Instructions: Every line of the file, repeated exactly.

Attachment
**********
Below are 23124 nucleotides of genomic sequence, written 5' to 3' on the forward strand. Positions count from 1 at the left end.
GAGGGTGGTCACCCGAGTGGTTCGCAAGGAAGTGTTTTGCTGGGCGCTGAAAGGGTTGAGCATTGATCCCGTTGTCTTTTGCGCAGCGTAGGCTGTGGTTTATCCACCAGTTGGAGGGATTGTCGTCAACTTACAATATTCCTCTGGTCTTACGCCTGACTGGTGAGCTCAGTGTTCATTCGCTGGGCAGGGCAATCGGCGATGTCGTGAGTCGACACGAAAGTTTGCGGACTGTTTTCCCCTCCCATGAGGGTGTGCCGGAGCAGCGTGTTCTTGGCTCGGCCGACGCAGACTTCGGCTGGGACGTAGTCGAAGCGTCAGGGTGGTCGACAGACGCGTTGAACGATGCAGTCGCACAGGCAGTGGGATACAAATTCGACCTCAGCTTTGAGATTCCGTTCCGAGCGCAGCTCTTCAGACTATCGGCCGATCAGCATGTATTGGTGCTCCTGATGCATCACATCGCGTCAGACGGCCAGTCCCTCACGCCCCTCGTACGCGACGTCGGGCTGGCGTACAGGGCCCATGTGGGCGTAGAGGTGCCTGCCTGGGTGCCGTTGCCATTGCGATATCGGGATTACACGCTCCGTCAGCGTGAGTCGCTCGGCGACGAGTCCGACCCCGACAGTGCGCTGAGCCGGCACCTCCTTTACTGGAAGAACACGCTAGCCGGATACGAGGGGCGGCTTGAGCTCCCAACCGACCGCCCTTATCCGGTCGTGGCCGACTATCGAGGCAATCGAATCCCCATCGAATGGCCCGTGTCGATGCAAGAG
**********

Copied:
Below are 23124 nucleotides of genomic sequence, written 5' to 3' on the forward strand. Positions count from 1 at the left end.
GAGGGTGGTCACCCGAGTGGTTCGCAAGGAAGTGTTTTGCTGGGCGCTGAAAGGGTTGAGCATTGATCCCGTTGTCTTTTGCGCAGCGTAGGCTGTGGTTTATCCACCAGTTGGAGGGATTGTCGTCAACTTACAATATTCCTCTGGTCTTACGCCTGACTGGTGAGCTCAGTGTTCATTCGCTGGGCAGGGCAATCGGCGATGTCGTGAGTCGACACGAAAGTTTGCGGACTGTTTTCCCCTCCCATGAGGGTGTGCCGGAGCAGCGTGTTCTTGGCTCGGCCGACGCAGACTTCGGCTGGGACGTAGTCGAAGCGTCAGGGTGGTCGACAGACGCGTTGAACGATGCAGTCGCACAGGCAGTGGGATACAAATTCGACCTCAGCTTTGAGATTCCGTTCCGAGCGCAGCTCTTCAGACTATCGGCCGATCAGCATGTATTGGTGCTCCTGATGCATCACATCGCGTCAGACGGCCAGTCCCTCACGCCCCTCGTACGCGACGTCGGGCTGGCGTACAGGGCCCATGTGGGCGTAGAGGTGCCTGCCTGGGTGCCGTTGCCATTGCGATATCGGGATTACACGCTCCGTCAGCGTGAGTCGCTCGGCGACGAGTCCGACCCCGACAGTGCGCTGAGCCGGCACCTCCTTTACTGGAAGAACACGCTAGCCGGATACGAGGGGCGGCTTGAGCTCCCAACCGACCGCCCTTATCCGGTCGTGGCCGACTATCGAGGCAATCGAATCCCCATCGAATGGCCCGTGTCGATGCAAGAG